Problem: Decide whether the following integral converges:

Solution: There is just one problem, the infinity, and the given function is positive on the integration interval, so we can apply comparison tests to the given integral. A quick glance shows that evaluation is very difficult if not impossible, so the test approach is a wise decision. We note that if x grows to infinity, then some parts of the expression can be ignored (in both polynomials, only the highest power survives):


In fact, we even have an inequality there, for x > 2 we have

So with a bit of luck, the Comparison test would work, too. It remains to investigate the test integral. One possibility is a direct computation, first one needs to find an antiderivative using standard integration by parts:

If you don't like working with the logarithm, you can get rid of it by substitution, then apply integration by parts:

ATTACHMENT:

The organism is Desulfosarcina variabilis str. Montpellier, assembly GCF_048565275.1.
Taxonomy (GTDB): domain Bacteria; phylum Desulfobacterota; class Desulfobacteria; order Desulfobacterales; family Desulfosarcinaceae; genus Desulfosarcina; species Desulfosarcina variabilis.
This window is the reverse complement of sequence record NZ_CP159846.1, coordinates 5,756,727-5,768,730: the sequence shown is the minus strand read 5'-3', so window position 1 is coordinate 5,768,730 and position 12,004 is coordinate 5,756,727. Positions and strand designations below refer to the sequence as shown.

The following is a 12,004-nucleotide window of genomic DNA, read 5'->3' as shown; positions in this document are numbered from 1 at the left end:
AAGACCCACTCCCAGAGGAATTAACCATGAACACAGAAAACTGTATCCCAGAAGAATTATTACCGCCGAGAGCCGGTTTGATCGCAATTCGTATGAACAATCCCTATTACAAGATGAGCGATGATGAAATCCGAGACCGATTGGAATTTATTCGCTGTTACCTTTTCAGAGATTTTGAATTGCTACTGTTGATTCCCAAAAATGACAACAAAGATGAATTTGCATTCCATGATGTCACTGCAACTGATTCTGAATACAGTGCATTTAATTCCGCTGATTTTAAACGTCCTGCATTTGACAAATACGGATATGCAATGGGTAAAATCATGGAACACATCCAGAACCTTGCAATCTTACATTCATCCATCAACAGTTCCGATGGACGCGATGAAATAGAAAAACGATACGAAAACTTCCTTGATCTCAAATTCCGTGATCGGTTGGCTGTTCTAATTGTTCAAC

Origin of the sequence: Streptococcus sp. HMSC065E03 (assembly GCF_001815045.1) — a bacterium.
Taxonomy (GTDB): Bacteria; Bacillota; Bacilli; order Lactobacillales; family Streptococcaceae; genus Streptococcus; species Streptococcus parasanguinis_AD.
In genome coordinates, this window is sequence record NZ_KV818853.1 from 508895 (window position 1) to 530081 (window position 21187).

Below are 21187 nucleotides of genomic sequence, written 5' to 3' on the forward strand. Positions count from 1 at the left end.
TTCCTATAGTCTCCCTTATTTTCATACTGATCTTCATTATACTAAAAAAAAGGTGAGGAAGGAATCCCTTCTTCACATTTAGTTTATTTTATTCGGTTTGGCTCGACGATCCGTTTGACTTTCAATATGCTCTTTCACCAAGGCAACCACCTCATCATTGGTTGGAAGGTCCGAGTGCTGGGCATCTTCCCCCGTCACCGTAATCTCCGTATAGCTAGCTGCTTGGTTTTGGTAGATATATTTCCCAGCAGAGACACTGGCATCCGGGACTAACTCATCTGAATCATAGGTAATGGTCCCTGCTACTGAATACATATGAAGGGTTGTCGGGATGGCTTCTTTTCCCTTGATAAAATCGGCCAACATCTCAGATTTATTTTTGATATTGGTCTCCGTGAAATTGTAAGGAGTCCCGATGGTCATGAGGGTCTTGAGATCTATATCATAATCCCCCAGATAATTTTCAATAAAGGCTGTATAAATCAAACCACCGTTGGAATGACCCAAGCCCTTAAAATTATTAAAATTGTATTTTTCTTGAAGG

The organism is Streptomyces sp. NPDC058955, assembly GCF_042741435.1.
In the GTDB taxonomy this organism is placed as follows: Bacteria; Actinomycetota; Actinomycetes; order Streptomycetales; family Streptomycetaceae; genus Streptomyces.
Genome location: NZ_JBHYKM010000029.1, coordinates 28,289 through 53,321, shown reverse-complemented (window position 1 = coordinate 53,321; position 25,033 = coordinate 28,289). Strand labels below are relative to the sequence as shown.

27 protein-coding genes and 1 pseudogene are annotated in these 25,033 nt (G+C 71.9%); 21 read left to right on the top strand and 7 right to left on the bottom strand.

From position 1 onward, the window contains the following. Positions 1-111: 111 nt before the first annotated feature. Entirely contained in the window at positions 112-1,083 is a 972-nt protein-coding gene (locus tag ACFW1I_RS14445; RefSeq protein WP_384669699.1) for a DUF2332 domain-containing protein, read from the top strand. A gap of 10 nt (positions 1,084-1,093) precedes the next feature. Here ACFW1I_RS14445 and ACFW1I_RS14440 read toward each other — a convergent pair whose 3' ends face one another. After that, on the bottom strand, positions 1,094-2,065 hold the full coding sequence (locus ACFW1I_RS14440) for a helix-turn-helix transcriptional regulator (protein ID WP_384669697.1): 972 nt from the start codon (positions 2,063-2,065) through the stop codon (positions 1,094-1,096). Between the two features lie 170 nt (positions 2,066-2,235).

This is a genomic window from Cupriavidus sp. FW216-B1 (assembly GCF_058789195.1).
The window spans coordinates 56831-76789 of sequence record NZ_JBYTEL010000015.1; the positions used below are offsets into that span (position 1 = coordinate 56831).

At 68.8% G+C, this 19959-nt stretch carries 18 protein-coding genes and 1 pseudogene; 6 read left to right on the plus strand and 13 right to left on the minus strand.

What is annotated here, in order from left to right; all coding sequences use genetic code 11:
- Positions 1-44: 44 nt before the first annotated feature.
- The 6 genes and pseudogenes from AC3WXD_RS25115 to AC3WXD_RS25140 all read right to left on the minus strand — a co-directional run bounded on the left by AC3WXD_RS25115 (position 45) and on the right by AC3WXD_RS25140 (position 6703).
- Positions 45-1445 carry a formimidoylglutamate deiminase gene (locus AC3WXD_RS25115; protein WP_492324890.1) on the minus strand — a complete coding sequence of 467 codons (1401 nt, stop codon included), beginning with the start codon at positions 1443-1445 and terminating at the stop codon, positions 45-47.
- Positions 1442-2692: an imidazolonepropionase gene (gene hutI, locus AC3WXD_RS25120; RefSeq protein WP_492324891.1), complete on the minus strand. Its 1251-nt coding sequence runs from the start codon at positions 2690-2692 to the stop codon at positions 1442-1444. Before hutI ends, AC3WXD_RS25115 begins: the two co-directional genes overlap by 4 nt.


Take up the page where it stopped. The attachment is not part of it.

The test integral converges, hence by the Comparison test (or the Limit Comparison test), the given integral also converges.

Note: There is a way to avoid integrating the test function. We observed that logarithm grows slower than any power. Since we have a square in the denominator, we can afford to lose a little bit of it and still obtain a convergent test integral. Precisely, using a limit argument one can show that there is a certain K > 2 such that for all x > K we have . Therefore for x > K we have

We now obtained a different and simpler test function. Since we know that the integral of h from K to infinity converges, by the Comparison Test (and also noting that there are no problems between 2 and K) we conclude that the given integral converges.

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